Wednesday, May 28, 2014

Monthly Economic Outlook, Part 1

There hasn't been a whole lot to report in economics for the last two months.  Mostly just a stagnant malaise in the economy, and a steady climb (bull market) in the markets that does not reflect the true underlying economic conditions. There has been, in the past few weeks, a slight increase in the price of copper, which means manufacturing is making something of a comeback.  It will need to get above $3.33 per pound, though, to reflect a healthy manufacturing base.

I noticed a slight change in the bond market the past couple of days, and it may be that some of the more conservative investors are moving their money out of the stock market into long term (10 years) Treasury Bonds. 

This would be in keeping with the thoughts I heard from a couple of analysts that we are in pretty far along in a Bull Market.  Now, if common people begin to think the stock market is a place they can make money, we may soon see what is known as stupid money flowing into it.  This is money that is put into stocks in a way that is completely disconnected from any reality of what those stocks are worth. (The very definition of a market bubble.) They unwittingly play a game called the "greater fool rule" where as long as there is someone who will pay more for the stock tomorrow or next week, the stocks will continue to rise.

At this point, all of the traditional investors will leave stocks for bonds or money market accounts, and people with a (sometimes unconscious) survivalist mentality will begin to buy into silver, platinum, gold and palladium.  Of course, most of these people (at least in the US and Europe) will buy their metals on paper, since that is more convenient. A side effect of this is that more metal might be traded than actually exists in the world, so prices might climb fairly steeply.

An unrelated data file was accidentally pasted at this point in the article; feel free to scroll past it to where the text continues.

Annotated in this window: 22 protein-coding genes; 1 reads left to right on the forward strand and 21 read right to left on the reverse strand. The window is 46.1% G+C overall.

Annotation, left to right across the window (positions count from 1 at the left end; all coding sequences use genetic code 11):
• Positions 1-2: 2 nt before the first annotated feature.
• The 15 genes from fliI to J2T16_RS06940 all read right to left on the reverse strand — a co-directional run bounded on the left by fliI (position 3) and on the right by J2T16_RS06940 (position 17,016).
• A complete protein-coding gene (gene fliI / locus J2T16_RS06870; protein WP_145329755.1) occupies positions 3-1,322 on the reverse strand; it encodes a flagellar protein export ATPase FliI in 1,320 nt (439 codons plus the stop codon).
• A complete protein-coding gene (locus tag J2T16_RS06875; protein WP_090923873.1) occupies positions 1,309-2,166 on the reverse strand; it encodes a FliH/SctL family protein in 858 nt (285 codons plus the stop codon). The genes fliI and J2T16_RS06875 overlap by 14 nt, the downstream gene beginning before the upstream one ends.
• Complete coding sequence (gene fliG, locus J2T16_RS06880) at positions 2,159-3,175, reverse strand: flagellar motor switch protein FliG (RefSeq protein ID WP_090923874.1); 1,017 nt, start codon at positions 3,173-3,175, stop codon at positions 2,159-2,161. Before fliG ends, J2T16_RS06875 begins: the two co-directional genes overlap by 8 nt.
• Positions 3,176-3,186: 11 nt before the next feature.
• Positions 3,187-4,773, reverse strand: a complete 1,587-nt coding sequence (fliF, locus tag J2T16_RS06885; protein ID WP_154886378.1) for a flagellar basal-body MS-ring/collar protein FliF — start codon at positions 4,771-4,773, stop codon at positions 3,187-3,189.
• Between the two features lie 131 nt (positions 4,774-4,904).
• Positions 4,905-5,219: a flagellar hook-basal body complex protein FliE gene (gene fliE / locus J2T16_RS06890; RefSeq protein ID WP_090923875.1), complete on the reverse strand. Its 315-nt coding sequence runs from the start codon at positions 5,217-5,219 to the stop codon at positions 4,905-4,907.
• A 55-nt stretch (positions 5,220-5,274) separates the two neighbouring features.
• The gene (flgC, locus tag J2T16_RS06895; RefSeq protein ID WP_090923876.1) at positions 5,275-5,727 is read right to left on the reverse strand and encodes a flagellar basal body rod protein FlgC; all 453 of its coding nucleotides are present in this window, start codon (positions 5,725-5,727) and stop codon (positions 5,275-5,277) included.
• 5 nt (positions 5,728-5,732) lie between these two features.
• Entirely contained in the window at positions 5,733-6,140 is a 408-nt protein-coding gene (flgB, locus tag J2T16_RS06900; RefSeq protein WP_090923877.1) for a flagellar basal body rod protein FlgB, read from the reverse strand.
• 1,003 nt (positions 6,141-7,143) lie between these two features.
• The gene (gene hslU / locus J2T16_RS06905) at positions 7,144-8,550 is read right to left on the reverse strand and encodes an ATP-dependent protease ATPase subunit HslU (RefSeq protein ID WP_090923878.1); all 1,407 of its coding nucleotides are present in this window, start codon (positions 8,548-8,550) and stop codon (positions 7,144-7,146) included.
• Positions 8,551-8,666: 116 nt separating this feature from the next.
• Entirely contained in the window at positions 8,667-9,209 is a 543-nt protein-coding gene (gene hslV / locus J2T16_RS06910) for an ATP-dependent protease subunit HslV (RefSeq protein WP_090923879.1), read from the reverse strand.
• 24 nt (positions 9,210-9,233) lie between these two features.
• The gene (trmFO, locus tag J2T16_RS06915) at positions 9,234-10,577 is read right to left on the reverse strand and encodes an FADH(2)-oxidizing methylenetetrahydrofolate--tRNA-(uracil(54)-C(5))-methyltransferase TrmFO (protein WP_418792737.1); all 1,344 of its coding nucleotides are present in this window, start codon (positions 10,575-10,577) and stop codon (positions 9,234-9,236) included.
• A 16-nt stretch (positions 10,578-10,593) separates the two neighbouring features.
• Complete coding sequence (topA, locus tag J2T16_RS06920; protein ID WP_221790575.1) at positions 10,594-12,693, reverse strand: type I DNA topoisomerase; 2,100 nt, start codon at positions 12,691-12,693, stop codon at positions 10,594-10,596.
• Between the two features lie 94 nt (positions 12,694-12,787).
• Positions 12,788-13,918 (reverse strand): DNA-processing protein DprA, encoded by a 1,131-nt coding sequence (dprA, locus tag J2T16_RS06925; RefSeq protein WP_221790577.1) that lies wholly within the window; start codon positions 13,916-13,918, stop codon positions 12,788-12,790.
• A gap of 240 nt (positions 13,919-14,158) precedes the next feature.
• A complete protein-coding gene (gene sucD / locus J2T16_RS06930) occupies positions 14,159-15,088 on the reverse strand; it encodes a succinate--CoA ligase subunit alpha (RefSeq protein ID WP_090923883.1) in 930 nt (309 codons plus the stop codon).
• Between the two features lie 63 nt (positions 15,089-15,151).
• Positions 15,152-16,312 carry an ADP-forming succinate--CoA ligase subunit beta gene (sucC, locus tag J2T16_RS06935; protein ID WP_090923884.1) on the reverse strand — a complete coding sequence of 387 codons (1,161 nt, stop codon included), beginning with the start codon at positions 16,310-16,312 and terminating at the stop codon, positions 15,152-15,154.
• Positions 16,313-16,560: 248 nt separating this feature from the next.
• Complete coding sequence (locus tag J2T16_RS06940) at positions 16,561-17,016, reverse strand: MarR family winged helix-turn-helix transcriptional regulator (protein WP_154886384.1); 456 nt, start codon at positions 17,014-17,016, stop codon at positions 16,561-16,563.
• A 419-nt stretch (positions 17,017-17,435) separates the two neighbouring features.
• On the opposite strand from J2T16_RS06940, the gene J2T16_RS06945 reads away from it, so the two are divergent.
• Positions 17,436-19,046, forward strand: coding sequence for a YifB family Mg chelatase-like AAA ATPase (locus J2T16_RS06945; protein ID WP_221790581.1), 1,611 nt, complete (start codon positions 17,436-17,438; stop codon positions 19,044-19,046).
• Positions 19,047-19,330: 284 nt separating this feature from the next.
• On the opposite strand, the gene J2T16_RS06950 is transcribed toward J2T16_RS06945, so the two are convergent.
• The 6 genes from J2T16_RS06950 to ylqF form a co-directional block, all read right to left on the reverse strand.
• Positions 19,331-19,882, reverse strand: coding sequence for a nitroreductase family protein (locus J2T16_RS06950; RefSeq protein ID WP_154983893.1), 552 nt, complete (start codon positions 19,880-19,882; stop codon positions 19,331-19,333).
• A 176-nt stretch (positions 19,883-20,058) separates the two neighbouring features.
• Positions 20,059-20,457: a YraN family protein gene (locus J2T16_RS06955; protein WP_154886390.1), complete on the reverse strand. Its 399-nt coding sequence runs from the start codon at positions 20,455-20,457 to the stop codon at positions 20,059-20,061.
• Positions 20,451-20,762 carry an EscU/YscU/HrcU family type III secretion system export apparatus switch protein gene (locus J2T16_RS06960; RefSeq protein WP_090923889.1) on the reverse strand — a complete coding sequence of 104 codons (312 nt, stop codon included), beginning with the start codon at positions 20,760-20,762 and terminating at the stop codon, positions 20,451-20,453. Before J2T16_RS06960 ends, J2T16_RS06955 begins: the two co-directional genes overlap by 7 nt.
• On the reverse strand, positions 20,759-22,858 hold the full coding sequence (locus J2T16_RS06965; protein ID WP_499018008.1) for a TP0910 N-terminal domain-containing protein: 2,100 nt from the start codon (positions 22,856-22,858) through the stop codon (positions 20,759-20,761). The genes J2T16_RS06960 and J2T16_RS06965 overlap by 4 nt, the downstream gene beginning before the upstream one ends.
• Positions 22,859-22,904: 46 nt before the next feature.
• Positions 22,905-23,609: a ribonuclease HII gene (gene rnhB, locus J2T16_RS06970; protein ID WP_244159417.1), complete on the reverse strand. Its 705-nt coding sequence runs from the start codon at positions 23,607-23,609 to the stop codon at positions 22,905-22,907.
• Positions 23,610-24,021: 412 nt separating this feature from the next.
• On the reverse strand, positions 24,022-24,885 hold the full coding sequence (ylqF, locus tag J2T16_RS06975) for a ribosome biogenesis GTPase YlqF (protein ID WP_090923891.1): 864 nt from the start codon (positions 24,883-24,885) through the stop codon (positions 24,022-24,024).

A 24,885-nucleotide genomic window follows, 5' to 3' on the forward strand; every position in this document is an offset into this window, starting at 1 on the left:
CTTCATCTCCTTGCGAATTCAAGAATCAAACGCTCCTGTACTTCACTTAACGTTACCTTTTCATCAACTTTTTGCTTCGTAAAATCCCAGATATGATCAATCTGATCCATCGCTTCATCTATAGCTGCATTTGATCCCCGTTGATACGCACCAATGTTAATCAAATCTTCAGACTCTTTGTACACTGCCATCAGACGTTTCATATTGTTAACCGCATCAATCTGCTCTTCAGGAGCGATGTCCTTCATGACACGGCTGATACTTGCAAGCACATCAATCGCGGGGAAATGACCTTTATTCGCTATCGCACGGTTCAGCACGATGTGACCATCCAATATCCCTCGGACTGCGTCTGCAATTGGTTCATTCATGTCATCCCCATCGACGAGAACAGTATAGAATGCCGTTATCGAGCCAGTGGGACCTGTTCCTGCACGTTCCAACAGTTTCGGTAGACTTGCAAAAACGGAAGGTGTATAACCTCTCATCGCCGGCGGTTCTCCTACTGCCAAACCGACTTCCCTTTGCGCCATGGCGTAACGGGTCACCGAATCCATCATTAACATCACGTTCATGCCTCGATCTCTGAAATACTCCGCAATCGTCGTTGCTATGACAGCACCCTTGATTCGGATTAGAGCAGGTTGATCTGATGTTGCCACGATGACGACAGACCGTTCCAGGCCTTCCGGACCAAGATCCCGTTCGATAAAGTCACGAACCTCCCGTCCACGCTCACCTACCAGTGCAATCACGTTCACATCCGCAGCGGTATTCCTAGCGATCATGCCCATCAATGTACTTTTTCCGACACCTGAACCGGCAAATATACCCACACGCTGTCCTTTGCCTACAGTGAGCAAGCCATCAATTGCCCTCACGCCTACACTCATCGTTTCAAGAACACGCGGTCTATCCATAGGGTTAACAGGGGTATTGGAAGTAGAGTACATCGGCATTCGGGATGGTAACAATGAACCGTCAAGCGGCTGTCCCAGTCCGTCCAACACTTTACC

Around this time last year, I expected the market to go into the major bubble building phase in the last half of this year.  But at the time, I didn't know the government statisticians were playing around with the methods they use to generate their numbers.  That is why I didn't see the stagnant malaise we were in during the last few months of 2013. Of course, that screwed up my timetable pretty dramatically, but the underlying ideas are still sound. I am still trying to judge when the market will go into bubble overdrive, and then burst.  Of course, no one knows this for certain.  Anyone who can reliably predict when the bubble will burst would soon be rich.

But I can guess when it will get dangerously unstable.  Currently, I would look for the S&P to pass 2200 and for the bubble to continue to build past the end of the year. But I have to repeat that this is just a guess.  The only thing certain is that there will be a bubble, and it will burst.  Safe bets are that it will be a stock bubble (some analysts say we are already in one), and that just as it bursts gold and silver will rise (but I don't know if it will rise by 30%, or 130%). 

For your reading pleasure:
Anyone who is thinking clearly knows the economic system fostered by central banks is totally and completely out of control.

Repetitive rounds of QE, competitive currency debasement, interest rates at zero, and sponsorship of the internet bubble followed by the housing bubble, followed by the current stock market bubble is proof enough.

So, what I am about to report is really nothing but common sense, except for the fact that it comes from an unusual place, where one does not normally hear such discussions.

J├╝rgen Stark, former vice president of the Bundesbank, and also former chief economist of the ECB (unofficial title) says "The System is Out of Control". Via translation from Libre Mercado:
[read what Stark says at the link]